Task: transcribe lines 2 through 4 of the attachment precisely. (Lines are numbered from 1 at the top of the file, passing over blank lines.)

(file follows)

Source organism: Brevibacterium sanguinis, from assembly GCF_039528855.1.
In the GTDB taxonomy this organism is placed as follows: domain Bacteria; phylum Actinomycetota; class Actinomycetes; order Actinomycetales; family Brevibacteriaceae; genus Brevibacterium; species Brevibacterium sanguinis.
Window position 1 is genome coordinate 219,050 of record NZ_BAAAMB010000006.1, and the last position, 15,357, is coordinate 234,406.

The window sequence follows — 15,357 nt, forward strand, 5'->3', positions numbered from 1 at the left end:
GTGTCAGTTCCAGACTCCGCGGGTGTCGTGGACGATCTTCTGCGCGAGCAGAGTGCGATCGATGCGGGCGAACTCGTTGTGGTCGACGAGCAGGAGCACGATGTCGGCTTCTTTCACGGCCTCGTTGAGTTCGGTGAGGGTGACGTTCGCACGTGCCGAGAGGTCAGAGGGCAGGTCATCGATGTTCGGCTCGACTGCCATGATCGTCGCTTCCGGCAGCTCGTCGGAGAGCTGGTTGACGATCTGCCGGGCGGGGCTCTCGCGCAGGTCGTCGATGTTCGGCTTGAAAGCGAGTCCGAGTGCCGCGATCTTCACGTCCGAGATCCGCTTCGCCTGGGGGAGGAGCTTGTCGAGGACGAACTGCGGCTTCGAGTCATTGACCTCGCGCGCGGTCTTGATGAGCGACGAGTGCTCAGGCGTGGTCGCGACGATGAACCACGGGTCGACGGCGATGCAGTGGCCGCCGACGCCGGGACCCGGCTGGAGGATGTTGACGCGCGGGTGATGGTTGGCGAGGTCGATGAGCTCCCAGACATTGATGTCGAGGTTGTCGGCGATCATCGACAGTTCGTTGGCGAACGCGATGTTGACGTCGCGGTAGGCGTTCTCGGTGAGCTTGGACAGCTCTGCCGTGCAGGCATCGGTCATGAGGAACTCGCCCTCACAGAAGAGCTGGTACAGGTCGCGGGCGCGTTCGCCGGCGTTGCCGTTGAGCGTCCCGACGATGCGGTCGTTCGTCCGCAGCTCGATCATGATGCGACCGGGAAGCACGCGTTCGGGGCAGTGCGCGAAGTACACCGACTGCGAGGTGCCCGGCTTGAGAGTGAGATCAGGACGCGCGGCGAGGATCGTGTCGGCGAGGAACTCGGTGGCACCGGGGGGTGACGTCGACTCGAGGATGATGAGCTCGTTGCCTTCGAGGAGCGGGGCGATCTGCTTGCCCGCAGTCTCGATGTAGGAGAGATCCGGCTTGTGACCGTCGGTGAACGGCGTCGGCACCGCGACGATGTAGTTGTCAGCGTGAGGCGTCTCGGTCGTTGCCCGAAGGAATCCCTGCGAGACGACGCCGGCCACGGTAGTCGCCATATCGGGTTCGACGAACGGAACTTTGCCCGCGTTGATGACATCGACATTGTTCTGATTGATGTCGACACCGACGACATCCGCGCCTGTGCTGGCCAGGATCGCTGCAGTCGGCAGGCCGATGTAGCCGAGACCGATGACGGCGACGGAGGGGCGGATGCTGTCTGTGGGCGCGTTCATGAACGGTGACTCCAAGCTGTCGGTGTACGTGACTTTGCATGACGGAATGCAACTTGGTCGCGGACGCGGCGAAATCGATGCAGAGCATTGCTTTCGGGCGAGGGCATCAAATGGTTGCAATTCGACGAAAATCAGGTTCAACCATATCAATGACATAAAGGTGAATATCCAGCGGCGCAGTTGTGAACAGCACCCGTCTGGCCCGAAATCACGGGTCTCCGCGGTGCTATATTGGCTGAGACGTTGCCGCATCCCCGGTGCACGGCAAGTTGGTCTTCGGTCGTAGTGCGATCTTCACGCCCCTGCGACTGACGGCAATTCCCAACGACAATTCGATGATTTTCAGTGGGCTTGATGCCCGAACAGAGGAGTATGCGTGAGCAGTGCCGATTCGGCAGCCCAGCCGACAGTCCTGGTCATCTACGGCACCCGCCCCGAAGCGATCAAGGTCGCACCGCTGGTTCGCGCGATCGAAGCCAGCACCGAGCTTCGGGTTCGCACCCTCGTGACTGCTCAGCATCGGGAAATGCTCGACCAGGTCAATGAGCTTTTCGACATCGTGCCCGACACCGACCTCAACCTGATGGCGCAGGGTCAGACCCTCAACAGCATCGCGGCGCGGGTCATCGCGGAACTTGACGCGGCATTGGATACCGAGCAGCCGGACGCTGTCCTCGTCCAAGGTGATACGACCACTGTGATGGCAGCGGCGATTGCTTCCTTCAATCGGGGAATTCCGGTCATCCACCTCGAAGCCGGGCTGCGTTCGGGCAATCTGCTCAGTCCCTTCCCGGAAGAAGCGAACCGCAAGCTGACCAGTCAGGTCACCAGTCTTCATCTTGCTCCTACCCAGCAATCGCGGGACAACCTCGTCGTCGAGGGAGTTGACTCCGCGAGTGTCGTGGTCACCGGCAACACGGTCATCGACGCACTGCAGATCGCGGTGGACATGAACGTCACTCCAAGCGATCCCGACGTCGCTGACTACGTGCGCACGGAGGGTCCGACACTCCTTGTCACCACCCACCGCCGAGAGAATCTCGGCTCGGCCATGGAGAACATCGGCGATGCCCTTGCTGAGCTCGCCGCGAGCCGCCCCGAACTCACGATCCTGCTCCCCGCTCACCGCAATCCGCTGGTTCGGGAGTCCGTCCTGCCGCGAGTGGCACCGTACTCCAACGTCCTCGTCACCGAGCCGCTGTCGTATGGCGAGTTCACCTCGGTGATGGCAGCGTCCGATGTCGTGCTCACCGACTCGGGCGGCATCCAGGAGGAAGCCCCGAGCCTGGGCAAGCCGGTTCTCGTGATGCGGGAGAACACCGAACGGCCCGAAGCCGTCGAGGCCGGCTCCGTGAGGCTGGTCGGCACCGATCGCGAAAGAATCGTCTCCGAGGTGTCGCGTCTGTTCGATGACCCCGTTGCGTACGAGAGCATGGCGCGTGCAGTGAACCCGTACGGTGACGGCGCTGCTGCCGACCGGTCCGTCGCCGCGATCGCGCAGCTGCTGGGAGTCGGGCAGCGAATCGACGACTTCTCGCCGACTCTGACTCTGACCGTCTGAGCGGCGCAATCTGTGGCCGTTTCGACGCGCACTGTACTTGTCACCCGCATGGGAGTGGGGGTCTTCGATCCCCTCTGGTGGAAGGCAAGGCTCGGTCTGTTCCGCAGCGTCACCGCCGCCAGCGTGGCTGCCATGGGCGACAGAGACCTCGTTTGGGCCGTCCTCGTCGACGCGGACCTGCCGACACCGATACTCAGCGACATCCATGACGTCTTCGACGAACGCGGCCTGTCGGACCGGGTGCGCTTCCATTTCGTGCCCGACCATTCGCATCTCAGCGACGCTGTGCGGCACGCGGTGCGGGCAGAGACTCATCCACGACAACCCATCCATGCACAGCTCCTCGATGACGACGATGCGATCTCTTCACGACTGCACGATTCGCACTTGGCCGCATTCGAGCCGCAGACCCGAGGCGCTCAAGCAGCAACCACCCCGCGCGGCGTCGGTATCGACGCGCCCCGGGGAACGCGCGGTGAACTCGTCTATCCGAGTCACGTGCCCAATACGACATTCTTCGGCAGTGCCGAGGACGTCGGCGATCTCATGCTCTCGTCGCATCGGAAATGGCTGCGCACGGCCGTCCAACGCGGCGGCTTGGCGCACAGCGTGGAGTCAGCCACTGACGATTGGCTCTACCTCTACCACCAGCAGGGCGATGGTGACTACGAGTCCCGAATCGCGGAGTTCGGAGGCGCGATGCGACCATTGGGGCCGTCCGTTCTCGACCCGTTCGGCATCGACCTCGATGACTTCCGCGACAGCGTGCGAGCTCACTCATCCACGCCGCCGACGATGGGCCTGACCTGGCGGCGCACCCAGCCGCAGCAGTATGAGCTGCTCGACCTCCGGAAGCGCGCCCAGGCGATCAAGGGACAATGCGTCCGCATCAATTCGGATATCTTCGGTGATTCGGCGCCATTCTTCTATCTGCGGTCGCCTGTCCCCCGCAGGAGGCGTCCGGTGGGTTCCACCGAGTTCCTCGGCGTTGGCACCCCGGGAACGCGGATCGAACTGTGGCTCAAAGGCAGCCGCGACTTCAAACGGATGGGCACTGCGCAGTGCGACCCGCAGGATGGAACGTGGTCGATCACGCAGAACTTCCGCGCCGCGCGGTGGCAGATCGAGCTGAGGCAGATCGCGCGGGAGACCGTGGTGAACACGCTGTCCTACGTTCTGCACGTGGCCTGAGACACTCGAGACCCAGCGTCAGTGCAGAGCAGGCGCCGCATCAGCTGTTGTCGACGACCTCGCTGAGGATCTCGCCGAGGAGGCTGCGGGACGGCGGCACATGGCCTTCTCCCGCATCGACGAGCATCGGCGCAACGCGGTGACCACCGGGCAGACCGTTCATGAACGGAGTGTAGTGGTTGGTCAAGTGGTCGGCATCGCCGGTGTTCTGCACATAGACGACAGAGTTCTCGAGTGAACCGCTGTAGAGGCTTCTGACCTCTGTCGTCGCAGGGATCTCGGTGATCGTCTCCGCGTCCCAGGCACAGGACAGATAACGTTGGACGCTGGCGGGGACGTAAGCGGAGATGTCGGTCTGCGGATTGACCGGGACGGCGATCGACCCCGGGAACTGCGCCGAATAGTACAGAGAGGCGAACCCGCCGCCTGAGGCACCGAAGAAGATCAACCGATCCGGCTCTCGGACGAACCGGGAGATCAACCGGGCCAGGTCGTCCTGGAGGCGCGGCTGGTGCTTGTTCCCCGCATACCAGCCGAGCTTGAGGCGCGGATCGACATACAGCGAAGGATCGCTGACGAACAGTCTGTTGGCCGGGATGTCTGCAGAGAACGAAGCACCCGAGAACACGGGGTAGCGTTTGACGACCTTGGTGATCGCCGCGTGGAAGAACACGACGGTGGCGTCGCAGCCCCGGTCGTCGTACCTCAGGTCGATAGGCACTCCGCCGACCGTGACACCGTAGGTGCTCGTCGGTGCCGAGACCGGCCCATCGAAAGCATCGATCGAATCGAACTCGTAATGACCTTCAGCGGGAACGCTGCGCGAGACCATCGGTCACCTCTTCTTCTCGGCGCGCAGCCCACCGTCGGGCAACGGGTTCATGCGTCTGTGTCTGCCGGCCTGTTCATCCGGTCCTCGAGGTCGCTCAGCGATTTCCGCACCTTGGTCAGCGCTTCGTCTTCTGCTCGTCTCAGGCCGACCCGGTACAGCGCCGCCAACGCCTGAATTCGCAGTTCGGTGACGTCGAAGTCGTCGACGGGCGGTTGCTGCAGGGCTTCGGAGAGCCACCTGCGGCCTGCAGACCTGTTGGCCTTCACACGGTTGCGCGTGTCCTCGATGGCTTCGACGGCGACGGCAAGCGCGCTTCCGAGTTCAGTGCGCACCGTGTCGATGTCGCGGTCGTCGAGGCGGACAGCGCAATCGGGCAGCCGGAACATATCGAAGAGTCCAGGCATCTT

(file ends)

In the GTDB taxonomy this organism is placed as follows: domain Bacteria; phylum Actinomycetota; class Actinomycetes; order Actinomycetales; family Brevibacteriaceae; genus Brevibacterium; species Brevibacterium sanguinis.
Window position 1 is genome coordinate 219,050 of record NZ_BAAAMB010000006.1, and the last position, 15,357, is coordinate 234,406.

The window sequence follows — 15,357 nt, forward strand, 5'->3', positions numbered from 1 at the left end: